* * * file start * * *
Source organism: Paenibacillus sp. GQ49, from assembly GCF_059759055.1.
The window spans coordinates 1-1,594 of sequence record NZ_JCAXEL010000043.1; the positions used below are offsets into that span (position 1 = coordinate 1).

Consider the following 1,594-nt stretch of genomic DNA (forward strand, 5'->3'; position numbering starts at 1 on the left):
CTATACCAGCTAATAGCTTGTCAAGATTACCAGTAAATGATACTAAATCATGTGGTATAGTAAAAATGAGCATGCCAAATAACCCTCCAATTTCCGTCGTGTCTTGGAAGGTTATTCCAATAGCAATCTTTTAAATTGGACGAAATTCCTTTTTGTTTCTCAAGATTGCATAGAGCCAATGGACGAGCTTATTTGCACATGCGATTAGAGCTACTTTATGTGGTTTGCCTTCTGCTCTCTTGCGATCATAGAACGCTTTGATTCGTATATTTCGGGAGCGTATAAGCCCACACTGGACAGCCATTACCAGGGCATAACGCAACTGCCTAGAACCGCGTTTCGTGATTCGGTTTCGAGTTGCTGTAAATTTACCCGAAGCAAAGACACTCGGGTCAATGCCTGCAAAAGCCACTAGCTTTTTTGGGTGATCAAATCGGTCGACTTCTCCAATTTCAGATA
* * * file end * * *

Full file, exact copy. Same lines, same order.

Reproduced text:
Source organism: Paenibacillus sp. GQ49, from assembly GCF_059759055.1.
The window spans coordinates 1-1,594 of sequence record NZ_JCAXEL010000043.1; the positions used below are offsets into that span (position 1 = coordinate 1).

Consider the following 1,594-nt stretch of genomic DNA (forward strand, 5'->3'; position numbering starts at 1 on the left):
CTATACCAGCTAATAGCTTGTCAAGATTACCAGTAAATGATACTAAATCATGTGGTATAGTAAAAATGAGCATGCCAAATAACCCTCCAATTTCCGTCGTGTCTTGGAAGGTTATTCCAATAGCAATCTTTTAAATTGGACGAAATTCCTTTTTGTTTCTCAAGATTGCATAGAGCCAATGGACGAGCTTATTTGCACATGCGATTAGAGCTACTTTATGTGGTTTGCCTTCTGCTCTCTTGCGATCATAGAACGCTTTGATTCGTATATTTCGGGAGCGTATAAGCCCACACTGGACAGCCATTACCAGGGCATAACGCAACTGCCTAGAACCGCGTTTCGTGATTCGGTTTCGAGTTGCTGTAAATTTACCCGAAGCAAAGACACTCGGGTCAATGCCTGCAAAAGCCACTAGCTTTTTTGGGTGATCAAATCGGTCGACTTCTCCAATTTCAGATA